Holmer Guitar Fret Hammer Guitar Anatomy Luthier Tools Fretting Hammer with Double Head for Electric Acoustic Bass Guitar or Mandolin, Banjo and Ukulele

Others prefer to use a fret press which can take on several forms: a more elaborate jigged system, or just a simple device that can be used with a drill press.

While this can require a little more setup, in its simplest form it’s still not very expensive and can be very helpful, especially to someone who hasn’t had a lot of experience perfecting their hammer technique. The great thing about using a fret press is that it holds the fret at the proper radius while being forced into place stabilizing the fret ends among other benefits.

Alnicov Electric Guitar Repair Tool Alloy Fretboard Press Caul With Press Caul Inserts Musical Instrument Accessory - Black

Common Issues with Guitar Frets

Guitar frets are far from perfect and are privy to a number of common issues, such as:

  • Fret buzz: one of the many undesirable phenomena that can occur on a guitar or similar stringed instrument, occurring when the vibrating part of one or more strings physically strikes the frets that are higher than the fretted note (or open note). This causes a “buzzing” sound on the guitar that can range from a small annoyance, to severe enough to dampen the note and greatly reduce sustain.
  • Fret wear: frets are eventually bound to wear down as the strings cut grooves into them. When this happens, the instrument may need refretting (the frets are removed and replaced) or, in less severe cases, “fret dressing” (the frets are leveled, polished, and possibly recrowned). Often, a few fret dressings can be performed on a guitar before it requires complete refretting.
  • Fret intonation: instruments with straight frets like guitars require special compensation on the saddle and nut. Every time a string is fretted it is also stretched, and as it stretches the string rises in pitch, making all fretted tones sound sharp. When the saddle is positioned properly, however, the fretted tones all sound sharp to the same degree as long as the distances between the frets are correct.

Impact of Frets on Guitar Tone

Nickel silver fret wire has the warmest tone, and the string seems to grip onto it just a bit (compared to other fret materials).

Stainless steel frets are smooth and slippery, prompting anyone to bend the strings. They also add a subtle yet noticeable brightness – something that could be noted as a little colder than the other materials from which frets are made.

The rest is really up to the discerning ear to decipher.

The Relationship Between the Fretboard and the Frets

Frets divide a fretboard into easy-to-see semitone intervals that tell us where the notes are. The violin family of instruments has fretless fingerboards, so skill and accuracy are essential to play in tune. The flip side of this is that they only usually hit one note at a time.

Given that chord work is an essential component of guitar playing, that makes frets equally essential for us. There is a drawback to this – if you want to explore microtones or exotic eastern scales, you can’t really do it with a conventionally fretted guitar unless you play with a slide, but it’s not a pressing problem for the majority.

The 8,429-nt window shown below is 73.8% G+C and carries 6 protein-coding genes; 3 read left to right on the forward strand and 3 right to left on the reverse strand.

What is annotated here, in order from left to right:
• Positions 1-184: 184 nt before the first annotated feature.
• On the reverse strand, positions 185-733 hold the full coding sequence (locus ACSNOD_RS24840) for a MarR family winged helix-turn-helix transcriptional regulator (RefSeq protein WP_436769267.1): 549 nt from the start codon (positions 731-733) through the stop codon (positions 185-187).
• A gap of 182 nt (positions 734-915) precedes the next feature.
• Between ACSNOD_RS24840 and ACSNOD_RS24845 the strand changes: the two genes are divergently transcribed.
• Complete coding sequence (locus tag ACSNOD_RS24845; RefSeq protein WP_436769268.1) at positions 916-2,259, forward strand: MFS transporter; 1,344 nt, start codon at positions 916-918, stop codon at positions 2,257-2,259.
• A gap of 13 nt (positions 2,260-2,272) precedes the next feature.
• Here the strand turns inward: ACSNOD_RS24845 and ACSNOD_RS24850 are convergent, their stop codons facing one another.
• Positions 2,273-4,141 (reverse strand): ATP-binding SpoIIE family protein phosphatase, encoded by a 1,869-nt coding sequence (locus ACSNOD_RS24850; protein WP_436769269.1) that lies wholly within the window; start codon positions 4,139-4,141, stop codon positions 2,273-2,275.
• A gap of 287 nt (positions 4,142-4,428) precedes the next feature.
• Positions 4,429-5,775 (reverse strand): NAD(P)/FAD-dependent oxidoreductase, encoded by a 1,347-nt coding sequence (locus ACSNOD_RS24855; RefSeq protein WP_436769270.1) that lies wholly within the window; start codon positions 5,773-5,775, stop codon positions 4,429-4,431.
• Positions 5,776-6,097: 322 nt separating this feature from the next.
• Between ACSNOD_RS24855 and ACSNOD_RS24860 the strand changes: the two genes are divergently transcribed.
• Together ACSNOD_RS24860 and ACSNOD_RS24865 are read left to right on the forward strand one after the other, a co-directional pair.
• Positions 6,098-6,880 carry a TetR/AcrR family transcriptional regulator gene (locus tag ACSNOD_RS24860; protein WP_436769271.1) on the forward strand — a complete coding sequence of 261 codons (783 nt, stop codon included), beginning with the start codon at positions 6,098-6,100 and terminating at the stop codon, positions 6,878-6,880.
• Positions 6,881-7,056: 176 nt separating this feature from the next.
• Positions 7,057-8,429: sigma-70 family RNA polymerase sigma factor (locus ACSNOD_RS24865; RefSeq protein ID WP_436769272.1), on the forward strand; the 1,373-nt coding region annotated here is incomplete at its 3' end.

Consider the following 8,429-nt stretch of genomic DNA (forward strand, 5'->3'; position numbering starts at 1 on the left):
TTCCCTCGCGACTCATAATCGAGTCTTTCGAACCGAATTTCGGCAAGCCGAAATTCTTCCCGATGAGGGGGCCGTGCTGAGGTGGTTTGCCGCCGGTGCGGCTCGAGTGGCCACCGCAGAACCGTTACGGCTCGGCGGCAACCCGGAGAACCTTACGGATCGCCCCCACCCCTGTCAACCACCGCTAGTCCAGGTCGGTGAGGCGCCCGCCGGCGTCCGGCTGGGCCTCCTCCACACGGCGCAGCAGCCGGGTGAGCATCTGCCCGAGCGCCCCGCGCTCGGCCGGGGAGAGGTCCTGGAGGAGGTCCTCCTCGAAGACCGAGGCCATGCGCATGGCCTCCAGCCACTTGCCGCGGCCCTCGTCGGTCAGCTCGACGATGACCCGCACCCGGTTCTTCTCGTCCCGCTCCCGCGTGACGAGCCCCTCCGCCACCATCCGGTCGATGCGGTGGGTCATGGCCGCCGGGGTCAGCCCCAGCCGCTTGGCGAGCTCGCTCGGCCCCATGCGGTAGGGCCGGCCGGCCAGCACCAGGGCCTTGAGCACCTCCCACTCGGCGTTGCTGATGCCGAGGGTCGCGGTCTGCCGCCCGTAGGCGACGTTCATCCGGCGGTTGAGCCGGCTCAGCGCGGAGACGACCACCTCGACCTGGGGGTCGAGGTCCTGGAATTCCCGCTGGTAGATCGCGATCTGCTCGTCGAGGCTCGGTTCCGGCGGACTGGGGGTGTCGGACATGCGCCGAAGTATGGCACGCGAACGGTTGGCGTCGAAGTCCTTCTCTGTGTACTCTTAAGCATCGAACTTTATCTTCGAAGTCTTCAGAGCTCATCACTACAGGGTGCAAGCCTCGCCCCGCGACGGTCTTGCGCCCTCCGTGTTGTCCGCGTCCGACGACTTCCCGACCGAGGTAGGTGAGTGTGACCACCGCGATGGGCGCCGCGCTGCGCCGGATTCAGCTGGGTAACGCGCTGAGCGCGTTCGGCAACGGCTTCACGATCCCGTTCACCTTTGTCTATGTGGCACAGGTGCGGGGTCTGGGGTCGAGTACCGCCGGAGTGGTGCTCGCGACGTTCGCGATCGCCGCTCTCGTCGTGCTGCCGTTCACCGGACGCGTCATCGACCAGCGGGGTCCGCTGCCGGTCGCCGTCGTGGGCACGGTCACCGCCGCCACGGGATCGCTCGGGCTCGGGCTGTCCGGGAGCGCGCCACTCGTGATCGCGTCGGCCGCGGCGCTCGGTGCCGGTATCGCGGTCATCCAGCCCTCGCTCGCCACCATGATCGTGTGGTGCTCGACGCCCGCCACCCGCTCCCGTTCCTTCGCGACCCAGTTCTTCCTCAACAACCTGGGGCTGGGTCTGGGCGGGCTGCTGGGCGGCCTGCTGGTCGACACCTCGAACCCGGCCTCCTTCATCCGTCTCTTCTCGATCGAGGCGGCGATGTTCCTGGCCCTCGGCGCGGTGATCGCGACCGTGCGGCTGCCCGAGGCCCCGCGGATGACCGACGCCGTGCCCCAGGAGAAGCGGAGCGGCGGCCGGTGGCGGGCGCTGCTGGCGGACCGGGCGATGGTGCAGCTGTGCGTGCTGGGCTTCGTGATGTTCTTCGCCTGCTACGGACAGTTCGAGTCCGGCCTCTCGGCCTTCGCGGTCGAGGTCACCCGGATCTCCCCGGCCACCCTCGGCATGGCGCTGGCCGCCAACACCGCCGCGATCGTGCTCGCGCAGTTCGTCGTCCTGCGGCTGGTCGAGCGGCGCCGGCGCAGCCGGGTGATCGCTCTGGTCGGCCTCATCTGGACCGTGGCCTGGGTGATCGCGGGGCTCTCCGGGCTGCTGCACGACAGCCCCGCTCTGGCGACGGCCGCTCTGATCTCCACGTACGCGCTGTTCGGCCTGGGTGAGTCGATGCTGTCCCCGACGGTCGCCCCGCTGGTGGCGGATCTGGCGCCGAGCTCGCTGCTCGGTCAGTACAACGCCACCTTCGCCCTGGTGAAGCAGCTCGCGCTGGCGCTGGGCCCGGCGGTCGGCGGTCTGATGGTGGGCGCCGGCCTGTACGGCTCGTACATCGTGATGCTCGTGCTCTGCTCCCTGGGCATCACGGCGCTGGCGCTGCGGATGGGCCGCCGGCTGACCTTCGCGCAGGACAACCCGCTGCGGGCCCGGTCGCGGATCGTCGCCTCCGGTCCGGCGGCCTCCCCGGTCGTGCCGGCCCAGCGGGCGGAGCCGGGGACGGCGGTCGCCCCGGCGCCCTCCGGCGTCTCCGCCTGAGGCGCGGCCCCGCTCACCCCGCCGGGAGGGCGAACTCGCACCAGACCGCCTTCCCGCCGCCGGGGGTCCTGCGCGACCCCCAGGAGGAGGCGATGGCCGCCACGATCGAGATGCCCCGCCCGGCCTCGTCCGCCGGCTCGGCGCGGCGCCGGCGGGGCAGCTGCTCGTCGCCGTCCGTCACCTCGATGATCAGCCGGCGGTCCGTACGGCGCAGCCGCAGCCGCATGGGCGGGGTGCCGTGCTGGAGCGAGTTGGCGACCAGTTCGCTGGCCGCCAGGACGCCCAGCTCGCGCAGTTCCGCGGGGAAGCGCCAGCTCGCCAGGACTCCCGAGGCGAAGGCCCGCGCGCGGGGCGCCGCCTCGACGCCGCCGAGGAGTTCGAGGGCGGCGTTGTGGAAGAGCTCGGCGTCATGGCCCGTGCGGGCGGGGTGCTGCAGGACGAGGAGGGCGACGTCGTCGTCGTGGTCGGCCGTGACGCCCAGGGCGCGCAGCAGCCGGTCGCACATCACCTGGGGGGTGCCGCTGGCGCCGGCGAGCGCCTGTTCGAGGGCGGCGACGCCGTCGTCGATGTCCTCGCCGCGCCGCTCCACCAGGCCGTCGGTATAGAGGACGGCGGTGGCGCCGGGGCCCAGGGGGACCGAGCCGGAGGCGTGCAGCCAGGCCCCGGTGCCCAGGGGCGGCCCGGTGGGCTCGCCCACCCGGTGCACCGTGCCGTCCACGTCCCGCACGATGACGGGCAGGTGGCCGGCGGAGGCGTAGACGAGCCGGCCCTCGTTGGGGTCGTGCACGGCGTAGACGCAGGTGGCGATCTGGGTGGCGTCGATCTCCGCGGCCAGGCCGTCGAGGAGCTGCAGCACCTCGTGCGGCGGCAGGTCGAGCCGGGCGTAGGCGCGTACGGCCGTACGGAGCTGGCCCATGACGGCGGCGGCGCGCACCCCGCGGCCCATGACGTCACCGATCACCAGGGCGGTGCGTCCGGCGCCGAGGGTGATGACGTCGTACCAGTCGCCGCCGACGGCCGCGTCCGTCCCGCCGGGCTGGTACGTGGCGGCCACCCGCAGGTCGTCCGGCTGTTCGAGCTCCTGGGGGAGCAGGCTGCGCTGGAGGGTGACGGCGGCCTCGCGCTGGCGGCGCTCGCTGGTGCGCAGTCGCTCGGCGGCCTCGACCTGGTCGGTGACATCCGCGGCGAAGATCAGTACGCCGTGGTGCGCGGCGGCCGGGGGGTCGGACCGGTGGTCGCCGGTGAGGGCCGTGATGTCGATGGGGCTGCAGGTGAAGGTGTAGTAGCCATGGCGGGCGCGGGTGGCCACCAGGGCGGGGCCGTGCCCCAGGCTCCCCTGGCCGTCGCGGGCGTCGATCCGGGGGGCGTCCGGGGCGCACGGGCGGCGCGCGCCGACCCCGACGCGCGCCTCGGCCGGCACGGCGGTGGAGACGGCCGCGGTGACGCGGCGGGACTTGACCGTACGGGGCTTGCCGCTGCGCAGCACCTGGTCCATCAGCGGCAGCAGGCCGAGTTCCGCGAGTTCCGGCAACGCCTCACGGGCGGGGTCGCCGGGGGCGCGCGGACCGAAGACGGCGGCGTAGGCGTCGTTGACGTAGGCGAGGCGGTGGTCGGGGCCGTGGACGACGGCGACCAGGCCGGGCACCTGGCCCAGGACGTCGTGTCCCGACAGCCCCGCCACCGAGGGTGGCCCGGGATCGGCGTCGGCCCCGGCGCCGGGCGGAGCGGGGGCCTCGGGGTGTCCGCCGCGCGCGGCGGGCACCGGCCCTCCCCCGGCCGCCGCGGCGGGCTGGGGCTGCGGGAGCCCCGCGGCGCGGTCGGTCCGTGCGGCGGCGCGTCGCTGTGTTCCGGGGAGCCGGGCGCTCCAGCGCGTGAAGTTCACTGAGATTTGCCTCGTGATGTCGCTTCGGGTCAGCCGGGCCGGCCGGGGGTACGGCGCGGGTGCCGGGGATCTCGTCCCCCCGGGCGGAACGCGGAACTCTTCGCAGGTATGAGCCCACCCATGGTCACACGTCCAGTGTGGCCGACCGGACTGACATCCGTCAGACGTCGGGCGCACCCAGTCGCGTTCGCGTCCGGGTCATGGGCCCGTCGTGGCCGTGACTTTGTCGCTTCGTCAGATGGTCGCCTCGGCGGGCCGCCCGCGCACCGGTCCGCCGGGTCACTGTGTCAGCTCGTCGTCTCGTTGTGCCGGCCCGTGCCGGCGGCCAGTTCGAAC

The earliest guitar-like instruments didn’t have frets, but as the oud evolved into the lute, luthiers began tying string or gut ligatures around the neck. Presumably, these were put on wet and would shrink and tighten as they dried. Players would feel the ligatures front and back, and with knots along the bass edge of the fingerboard, thumb wrapping would have been best avoided.

When luthiers began inlaying frets into the fretboard, bone strips became commonplace. Bone may have been tough enough for gut strings, but as wire-wrapped strings were introduced, metal became the material of choice for frets and has remained so ever since.

Conclusion: The Significance of Guitar Frets

It’s incredibly important to get to know the fretboard because doing so will help you understand the relationship between finger positions, strings, and notes when you come to playing chords and lead guitar. As with a lot of guitar theory, you only realize how important it is once you’ve learned it.

Thus, it is our hope that you have learned something valuable today and that you are willing to take your frets a little more seriously next time around.

FAQs Guitar Frets

What are frets on a guitar?

A fret is any of the thin strips of material, usually metal wire, inserted laterally at specific positions along the neck or fretboard of a stringed instrument. Frets usually extend across the full width of the neck.

Do you put your fingers on the frets?

The closer your finger is to a fret, the less effort you will need to apply to get a clean note. However, you do not want to place your finger directly on the fret as it will also cause a muted note. Always have your finger slightly behind the fret.

What is the most commonly used fret on a guitar?

Compared with vintage instruments, most modern guitars have frets that are both wider and taller. They are often constructed using 6105 fret wire, which is . 090″ wide and . 055″ high.

By Nate Pallesen

Nate is just your average (above average) guitar player. He's no Joe Satriani, Jimi Hendrix or Jimmy Page - wait this site is about acoustic guitars (sorry) He's no Django Reinhardt, Chet Atkins, or Michael Hedges, wait? who!? He's no Robert Johnson, Eric Clapton or Ben Harper - more familiar? Anyway you get the point :-)